The Sting (1973)
Critic Consensus: Paul Newman, Robert Redford, and director George Roy Hill prove that charm, humor, and a few slick twists can add up to a great film.
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as Henry Gondorff
as Johnny Hooker
as Doyle Lonnegan
as Lt. William Snyder
as J.J. Singleton
as Kid Twist
as Eddie Niles
as FBI Agent Polk
as Erie Kid
as Luther Coleman
as Alva Coleman
as Roulette Dealer
as Benny Garfield
as Western Union Executive
as Train Conductor
as Burlesque Comedian
as Black-Gloved Gunman
as Duke Boudreau
as Curly Jackson
as Western Union Executive
as Louise Coleman
as Piano Rags
Critic Reviews for The Sting
The Sting adopts the playful, quasi-comedic tone evident throughout much of Butch Cassidy. On the whole, however, this is a more upbeat endeavor.
As for Newman and Redford, they have developed a form of instant communication. Words are not as important as they way they look at each other. Call it as snow job or call it acting, it is very pleasing to watch.
The Sting remains the definitive con artist comedy: as irresistible and ingenious as the scheme that hooks in Doyle.
Newman and Redford pass a few facial expressions between them and try to cool each other out. If there ever was much of a script, it can be said to have gone to waste.
Extremely handsome production values and a great supporting cast round out the virtues.
Audience Reviews for The Sting
All con movies hide an essential secret: that the audiences are the real marks, the targets of the con. George Roy Hill's popular outing is no different, putting "easy smiles" Newman and Redford right out in front to, uhh, easy smile, and distract where the con is going, and this they do with finesse. It's a fun movie, but don't look at it too hard. The secondary cast and the set design and the music all lend themselves well to the spirit of the thing, a looking back on simpler times with fondness.
Paul Newman and Robert Redford shine together in this brilliant and hugely amusing caper film that offers us, among many notable qualities, a marvelous production design and an ingenious (and unpredictable) plot that plays like a refined sleight-of-hand trick.
Four years after setting box-office records with "Butch Cassidy and the Sundance Kid",actors Paul Newman and Robert Redford and director George Roy Hill re-teamed with bigger commercial success with "The Sting" which became one of the top ten highest grossing films of 1973. Set in the depression era of 1930's Chicago,it stars Robert Redford who plays depression-era trickster Johnny Hooker,whose friend and mentor Luther Coleman(Robert Earl Jones,who is the brother of famed actor James Earl Jones)is murdered by racketeer/gambler Doyle Lonnegan(Robert Shaw). Hoping to avenge Luther's death,Johnny beings planning a sting--or an elaborate scam to destroy Lonnegan. He enlists the help and the aid of the greatest con artist of them all,Henry Gondorff(Paul Newman),who pulls himself out of a drunken stupor and rises to the occasion. Hooker and Gondorff team up to take down Lonnegan along with their assortment array of scam artists and con men to settle all accounts on behalf of Luther while staying one step ahead of the mob and the police. With an assorted cast that features Charles Durning, Ray Walston, Eileen Brennan, Ed Bakey,and Leonard Barr, "The Sting" became a huge boxoffice smash grossing 68.5 million dollars during its first run and went to become one of biggest hits in the history of Universal Pictures where it was the third highest grossing picture of 1973, behind "The Exorcist",and "American Graffiti". Nominated for an impressive 10 Oscars including Best Picture, Best Director(George Roy Hill), Best Actor (Paul Newman), Best Supporting Actor (Robert Redford),and Best Original Score (Marvin Hamilsch). It was victorious in winning 7 Oscars including Best Picture, Best Director(George Roy Hill), Best Original Screenplay(David S. Ward),and Best Adapted Score (Marvin Hamlisch). The success of "The Sting" was the next to last of the teaming of actors Robert Redford, Paul Newman and director George Roy Hill. However,four years after the success of "The Sting",actor Paul Newman and director George Roy Hill team up again but this time around for one of the funniest sports comedies ever made "Slap Shot" which became even a bigger hit and one of the best comedies to ever grace the mid-1970's.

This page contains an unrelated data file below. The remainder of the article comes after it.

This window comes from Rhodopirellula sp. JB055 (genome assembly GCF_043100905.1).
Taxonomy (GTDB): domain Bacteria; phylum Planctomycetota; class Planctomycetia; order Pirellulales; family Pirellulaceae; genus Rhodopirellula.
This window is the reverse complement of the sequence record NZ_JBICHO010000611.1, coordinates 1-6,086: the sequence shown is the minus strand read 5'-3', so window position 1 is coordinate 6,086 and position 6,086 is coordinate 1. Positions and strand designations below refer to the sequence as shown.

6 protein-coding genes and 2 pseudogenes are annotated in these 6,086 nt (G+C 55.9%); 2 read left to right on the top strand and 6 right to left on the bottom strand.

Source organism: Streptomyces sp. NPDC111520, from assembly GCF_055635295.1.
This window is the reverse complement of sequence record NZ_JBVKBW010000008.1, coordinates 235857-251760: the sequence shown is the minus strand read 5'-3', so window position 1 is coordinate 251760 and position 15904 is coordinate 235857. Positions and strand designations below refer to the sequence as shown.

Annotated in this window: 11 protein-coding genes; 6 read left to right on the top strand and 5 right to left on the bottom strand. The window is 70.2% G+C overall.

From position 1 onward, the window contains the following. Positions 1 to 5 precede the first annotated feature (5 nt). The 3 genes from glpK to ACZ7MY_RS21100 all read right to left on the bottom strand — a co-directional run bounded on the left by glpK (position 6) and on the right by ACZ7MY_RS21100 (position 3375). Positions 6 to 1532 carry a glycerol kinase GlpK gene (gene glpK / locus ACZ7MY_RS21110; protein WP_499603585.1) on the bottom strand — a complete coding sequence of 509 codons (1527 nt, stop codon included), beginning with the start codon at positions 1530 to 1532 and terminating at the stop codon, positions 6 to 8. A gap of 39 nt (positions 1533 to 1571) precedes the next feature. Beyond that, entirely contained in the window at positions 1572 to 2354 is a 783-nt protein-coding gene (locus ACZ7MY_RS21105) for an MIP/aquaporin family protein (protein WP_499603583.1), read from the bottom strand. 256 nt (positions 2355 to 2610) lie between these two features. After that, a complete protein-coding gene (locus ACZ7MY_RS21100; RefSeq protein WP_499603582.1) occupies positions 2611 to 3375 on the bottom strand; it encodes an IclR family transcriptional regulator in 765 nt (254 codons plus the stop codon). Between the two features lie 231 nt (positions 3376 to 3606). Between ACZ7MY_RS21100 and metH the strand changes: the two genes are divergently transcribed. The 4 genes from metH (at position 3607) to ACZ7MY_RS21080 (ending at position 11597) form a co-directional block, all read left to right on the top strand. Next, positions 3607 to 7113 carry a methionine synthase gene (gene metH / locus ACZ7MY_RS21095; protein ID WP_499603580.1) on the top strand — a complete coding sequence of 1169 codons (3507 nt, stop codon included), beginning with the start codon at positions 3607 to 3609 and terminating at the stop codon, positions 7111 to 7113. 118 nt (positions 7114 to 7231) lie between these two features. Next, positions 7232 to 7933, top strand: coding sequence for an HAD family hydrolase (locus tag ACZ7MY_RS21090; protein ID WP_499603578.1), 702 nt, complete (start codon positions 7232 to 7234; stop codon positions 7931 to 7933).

The Sting Quotes
|Johnny Hooker:||Can you get a mob together?|
|Henry Gondorff:||After what happened to Luther I don't think I can get more than two, three hundred guys.|
|Henry Gondorff:||Sorry I'm late guys, I was taking a crap|
|Henry Gondorff:||Sorry I'm late guys, I was taking a crap.|
|Johnny Hooker:||He's not as tough as he thinks.|
|Henry Gondorff:||Neither are we.|
|Henry Gondorff/Mr. Shaw:||Sorry fellas, I'm late because I had to take a crap.|